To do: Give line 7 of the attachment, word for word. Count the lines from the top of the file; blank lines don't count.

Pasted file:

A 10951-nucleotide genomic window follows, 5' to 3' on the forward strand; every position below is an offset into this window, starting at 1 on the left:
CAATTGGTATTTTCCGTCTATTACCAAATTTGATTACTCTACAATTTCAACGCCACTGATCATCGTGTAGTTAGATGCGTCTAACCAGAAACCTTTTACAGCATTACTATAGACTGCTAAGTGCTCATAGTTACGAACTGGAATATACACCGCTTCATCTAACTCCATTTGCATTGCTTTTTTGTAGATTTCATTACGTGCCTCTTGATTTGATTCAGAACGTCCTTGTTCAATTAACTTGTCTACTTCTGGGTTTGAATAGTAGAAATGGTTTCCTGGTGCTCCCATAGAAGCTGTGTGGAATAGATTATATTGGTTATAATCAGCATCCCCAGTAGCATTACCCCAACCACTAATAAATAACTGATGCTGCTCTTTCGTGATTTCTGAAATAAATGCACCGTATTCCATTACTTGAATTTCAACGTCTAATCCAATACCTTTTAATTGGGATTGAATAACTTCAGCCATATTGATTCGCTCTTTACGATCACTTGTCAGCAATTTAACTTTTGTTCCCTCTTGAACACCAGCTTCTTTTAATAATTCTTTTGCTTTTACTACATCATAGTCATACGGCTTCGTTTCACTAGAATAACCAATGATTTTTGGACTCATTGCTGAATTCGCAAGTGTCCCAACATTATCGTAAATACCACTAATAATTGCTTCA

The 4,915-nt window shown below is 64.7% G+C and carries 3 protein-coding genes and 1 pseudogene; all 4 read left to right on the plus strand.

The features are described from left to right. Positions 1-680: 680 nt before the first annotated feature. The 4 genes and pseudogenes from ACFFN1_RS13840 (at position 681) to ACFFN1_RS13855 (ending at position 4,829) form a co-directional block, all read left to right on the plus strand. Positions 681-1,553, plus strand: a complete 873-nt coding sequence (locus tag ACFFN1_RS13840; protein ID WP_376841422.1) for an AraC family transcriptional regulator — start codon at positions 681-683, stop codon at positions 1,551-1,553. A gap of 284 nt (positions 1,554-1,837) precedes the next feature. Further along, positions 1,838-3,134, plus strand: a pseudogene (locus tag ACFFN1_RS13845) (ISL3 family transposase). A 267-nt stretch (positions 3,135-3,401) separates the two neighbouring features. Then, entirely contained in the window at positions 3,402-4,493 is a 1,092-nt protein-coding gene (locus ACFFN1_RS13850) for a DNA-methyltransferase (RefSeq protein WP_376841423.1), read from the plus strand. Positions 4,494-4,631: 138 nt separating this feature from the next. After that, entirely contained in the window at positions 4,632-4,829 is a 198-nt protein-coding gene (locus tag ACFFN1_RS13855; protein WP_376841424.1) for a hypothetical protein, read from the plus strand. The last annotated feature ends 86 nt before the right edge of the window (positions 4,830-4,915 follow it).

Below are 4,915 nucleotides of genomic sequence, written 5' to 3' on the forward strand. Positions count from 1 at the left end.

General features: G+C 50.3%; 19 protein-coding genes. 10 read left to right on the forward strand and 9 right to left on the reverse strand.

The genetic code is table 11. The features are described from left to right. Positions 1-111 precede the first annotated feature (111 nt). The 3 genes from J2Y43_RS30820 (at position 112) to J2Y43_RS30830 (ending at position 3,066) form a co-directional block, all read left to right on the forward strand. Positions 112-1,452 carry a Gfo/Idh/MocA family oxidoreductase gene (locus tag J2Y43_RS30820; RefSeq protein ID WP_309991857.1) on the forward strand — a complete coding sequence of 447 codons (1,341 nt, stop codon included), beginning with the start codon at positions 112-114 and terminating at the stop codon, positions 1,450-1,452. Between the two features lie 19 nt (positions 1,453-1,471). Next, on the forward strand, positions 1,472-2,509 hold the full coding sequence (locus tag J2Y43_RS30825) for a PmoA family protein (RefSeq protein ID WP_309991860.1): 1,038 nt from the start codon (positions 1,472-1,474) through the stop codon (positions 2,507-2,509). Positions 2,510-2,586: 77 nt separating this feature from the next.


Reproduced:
The genetic code is table 11. The features are described from left to right. Positions 1-111 precede the first annotated feature (111 nt). The 3 genes from J2Y43_RS30820 (at position 112) to J2Y43_RS30830 (ending at position 3,066) form a co-directional block, all read left to right on the forward strand. Positions 112-1,452 carry a Gfo/Idh/MocA family oxidoreductase gene (locus tag J2Y43_RS30820; RefSeq protein ID WP_309991857.1) on the forward strand — a complete coding sequence of 447 codons (1,341 nt, stop codon included), beginning with the start codon at positions 112-114 and terminating at the stop codon, positions 1,450-1,452. Between the two features lie 19 nt (positions 1,453-1,471). Next, on the forward strand, positions 1,472-2,509 hold the full coding sequence (locus tag J2Y43_RS30825) for a PmoA family protein (RefSeq protein ID WP_309991860.1): 1,038 nt from the start codon (positions 1,472-1,474) through the stop codon (positions 2,507-2,509). Positions 2,510-2,586: 77 nt separating this feature from the next.